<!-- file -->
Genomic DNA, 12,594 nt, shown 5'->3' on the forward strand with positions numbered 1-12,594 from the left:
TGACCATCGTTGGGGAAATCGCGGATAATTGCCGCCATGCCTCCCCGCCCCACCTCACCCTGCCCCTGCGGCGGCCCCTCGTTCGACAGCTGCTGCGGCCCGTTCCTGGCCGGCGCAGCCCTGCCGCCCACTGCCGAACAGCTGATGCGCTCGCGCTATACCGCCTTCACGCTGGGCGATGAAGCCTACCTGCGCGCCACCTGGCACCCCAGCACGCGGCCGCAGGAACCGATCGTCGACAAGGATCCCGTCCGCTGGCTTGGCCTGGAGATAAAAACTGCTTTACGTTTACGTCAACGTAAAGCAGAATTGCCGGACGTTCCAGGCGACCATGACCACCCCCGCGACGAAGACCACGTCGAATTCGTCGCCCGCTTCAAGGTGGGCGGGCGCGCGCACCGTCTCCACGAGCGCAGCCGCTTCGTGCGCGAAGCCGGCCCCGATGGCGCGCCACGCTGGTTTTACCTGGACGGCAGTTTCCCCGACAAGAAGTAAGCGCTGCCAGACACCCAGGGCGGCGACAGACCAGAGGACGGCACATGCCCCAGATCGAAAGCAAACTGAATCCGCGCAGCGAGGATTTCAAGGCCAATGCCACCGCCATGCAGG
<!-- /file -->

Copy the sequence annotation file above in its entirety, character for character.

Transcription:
Genomic DNA, 12,594 nt, shown 5'->3' on the forward strand with positions numbered 1-12,594 from the left:
TGACCATCGTTGGGGAAATCGCGGATAATTGCCGCCATGCCTCCCCGCCCCACCTCACCCTGCCCCTGCGGCGGCCCCTCGTTCGACAGCTGCTGCGGCCCGTTCCTGGCCGGCGCAGCCCTGCCGCCCACTGCCGAACAGCTGATGCGCTCGCGCTATACCGCCTTCACGCTGGGCGATGAAGCCTACCTGCGCGCCACCTGGCACCCCAGCACGCGGCCGCAGGAACCGATCGTCGACAAGGATCCCGTCCGCTGGCTTGGCCTGGAGATAAAAACTGCTTTACGTTTACGTCAACGTAAAGCAGAATTGCCGGACGTTCCAGGCGACCATGACCACCCCCGCGACGAAGACCACGTCGAATTCGTCGCCCGCTTCAAGGTGGGCGGGCGCGCGCACCGTCTCCACGAGCGCAGCCGCTTCGTGCGCGAAGCCGGCCCCGATGGCGCGCCACGCTGGTTTTACCTGGACGGCAGTTTCCCCGACAAGAAGTAAGCGCTGCCAGACACCCAGGGCGGCGACAGACCAGAGGACGGCACATGCCCCAGATCGAAAGCAAACTGAATCCGCGCAGCGAGGATTTCAAGGCCAATGCCACCGCCATGCAGG